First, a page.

Re: The Brexit referendum thread: potential consequences for GB, EU and the Brits in

Quote:
View Post
the Swiss bilaterals would have been blocked if one EU country had not approved.
I would like to add that this only applies to the Bilaterals1 and is only correct due to the all-or-nothing clause (Guilloutineklausel). Only FMOP actually required ratification by all national parliaments.
Reply With Quote
  #4586  
Old 12.08.2016, 14:32
baboon's Avatar
Forum Veteran
 
Join Date: Apr 2007
Location: Rheintal
Posts: 2,463
Groaned at 73 Times in 64 Posts
Thanked 2,928 Times in 1,462 Posts
baboon has a reputation beyond reputebaboon has a reputation beyond reputebaboon has a reputation beyond reputebaboon has a reputation beyond reputebaboon has a reputation beyond repute
Re: The Brexit referendum thread: potential consequences for GB, EU and the Brits in

Quote:
View Post
Which is why we differentiate between them by spelling: trade bloc vs any other sort of block.
Oops - true. My excuse is that the spelling changed since I was a school
Reply With Quote
  #4587  
Old 12.08.2016, 19:48
lewton's Avatar
Forum Veteran
 
Join Date: May 2009
Location: Berlin, Deutschland
Posts: 608
Groaned at 16 Times in 14 Posts
Thanked 507 Times in 292 Posts
lewton has earned some respectlewton has earned some respect
Re: The Brexit referendum thread: potential consequences for GB, EU and the Brits in

Quote:
View Post
Oops - true. My excuse is that the spelling changed since I was a school
So now you're not a school anymore? What have you turned into?
Reply With Quote
  #4588  
Old 13.08.2016, 14:13
marton's Avatar
Forum Legend
 
Join Date: May 2008
Location: Zürich
Posts: 7,516
Groaned at 164 Times in 139 Posts
Thanked 8,532 Times in 4,674 Posts
marton has a reputation beyond reputemarton has a reputation beyond reputemarton has a reputation beyond reputemarton has a reputation beyond reputemarton has a reputation beyond reputemarton has a reputation beyond repute
Re: The Brexit referendum thread: potential consequences for GB, EU and the Brits in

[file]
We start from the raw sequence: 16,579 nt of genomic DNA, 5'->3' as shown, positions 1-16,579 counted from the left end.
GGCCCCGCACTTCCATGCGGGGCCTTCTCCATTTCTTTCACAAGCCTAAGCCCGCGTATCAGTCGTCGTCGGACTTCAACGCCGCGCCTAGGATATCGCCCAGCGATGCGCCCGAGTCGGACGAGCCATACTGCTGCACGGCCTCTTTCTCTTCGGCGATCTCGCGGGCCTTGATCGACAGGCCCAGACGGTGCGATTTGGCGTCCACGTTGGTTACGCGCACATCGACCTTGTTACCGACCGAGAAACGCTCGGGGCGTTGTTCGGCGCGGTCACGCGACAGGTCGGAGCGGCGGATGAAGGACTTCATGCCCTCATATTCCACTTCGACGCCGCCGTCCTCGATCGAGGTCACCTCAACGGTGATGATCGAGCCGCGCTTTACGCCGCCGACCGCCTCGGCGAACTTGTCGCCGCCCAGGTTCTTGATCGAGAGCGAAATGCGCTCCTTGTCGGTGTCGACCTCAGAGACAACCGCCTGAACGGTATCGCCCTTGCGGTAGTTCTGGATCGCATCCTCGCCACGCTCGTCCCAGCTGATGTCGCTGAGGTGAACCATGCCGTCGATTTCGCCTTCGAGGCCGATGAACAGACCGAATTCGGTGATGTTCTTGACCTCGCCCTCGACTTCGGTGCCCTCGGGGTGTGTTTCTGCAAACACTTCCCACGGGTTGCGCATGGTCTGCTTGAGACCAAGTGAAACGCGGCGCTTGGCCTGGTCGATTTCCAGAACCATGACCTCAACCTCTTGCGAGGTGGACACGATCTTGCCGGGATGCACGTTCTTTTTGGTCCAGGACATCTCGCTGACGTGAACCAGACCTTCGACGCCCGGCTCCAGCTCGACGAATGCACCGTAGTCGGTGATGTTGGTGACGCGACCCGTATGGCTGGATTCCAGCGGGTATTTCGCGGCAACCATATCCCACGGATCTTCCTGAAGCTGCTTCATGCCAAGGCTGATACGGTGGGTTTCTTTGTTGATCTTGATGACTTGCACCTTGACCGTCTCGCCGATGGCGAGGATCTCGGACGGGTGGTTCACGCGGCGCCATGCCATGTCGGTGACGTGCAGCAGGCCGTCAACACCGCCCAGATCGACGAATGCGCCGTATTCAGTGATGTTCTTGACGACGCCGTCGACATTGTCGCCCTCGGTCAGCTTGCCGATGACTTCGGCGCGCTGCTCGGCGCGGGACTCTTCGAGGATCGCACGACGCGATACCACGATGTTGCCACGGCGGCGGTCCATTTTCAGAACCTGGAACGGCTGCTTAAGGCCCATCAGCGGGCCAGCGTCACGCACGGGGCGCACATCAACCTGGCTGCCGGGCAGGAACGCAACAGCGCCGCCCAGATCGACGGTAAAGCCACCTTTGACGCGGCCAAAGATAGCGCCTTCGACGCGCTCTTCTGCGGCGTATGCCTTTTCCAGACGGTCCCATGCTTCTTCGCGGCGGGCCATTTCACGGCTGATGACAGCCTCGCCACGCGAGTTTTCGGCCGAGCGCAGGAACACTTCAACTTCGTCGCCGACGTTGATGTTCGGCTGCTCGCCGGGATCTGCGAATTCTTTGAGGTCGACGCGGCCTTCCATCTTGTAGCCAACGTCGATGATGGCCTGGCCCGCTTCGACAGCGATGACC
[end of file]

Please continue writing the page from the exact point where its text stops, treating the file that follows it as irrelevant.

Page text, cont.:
Not really relevant but anyway;
One of former UKIP leader Nigel Farage’s closest political allies faces years in jail after he was detained in Chicago on suspicious of offering to launder money for drug lords.

George Cottrell, 22, is in custody in the US awaiting trial on 21 charges including attempted extortion, money laundering and fraud, after he was led away in handcuffs.

Cottrell’s bank and email accounts have been frozen, leaving Mr Farage unable to access his personal diary, it has been claimed.

Source
Reply With Quote
  #4589  
Old 14.08.2016, 11:20
marton's Avatar
Forum Legend
 
Join Date: May 2008
Location: Zürich
Posts: 7,516
Groaned at 164 Times in 139 Posts
Thanked 8,532 Times in 4,674 Posts
marton has a reputation beyond reputemarton has a reputation beyond reputemarton has a reputation beyond reputemarton has a reputation beyond reputemarton has a reputation beyond reputemarton has a reputation beyond repute
Re: The Brexit referendum thread: potential consequences for GB, EU and the Brits in

Good to have this point clarified
"U.K. Vows to Match EU Subsidies for Farmers Post-Brexit
Treasury chief Philip Hammond seeks to reassure amid concerns over economic uncertainty"

"The government will also pick up the tab for any EU funding agreed for economic development or scientific research that extends beyond the U.K.’s departure, the Treasury said in a statement."

Source
Reply With Quote
  #4590  
Old 16.08.2016, 08:44
Forum Veteran
 
Join Date: Mar 2011
Location: Zürich
Posts: 784
Groaned at 87 Times in 56 Posts
Thanked 1,206 Times in 549 Posts
TobiasM has a reputation beyond reputeTobiasM has a reputation beyond reputeTobiasM has a reputation beyond reputeTobiasM has a reputation beyond reputeTobiasM has a reputation beyond repute
Re: The Brexit referendum thread: potential consequences for GB, EU and the Brits in

Interesting article on the consequences that Britain might feel being similar to the restrictions that have Switzerland are starting to feel after the immigration referendum. Its quite something to be so staunchly anti-immigration and not expect consequences in a global economy.

Theresa May’s Swiss holiday will show her just how bad Brexit could be
Reply With Quote
  #4591  
Old 16.08.2016, 10:02
marton's Avatar
Forum Legend
 
Join Date: May 2008
Location: Zürich
Posts: 7,516
Groaned at 164 Times in 139 Posts
Thanked 8,532 Times in 4,674 Posts
marton has a reputation beyond reputemarton has a reputation beyond reputemarton has a reputation beyond reputemarton has a reputation beyond reputemarton has a reputation beyond reputemarton has a reputation beyond repute
Re: The Brexit referendum thread: potential consequences for GB, EU and the Brits in

Quote: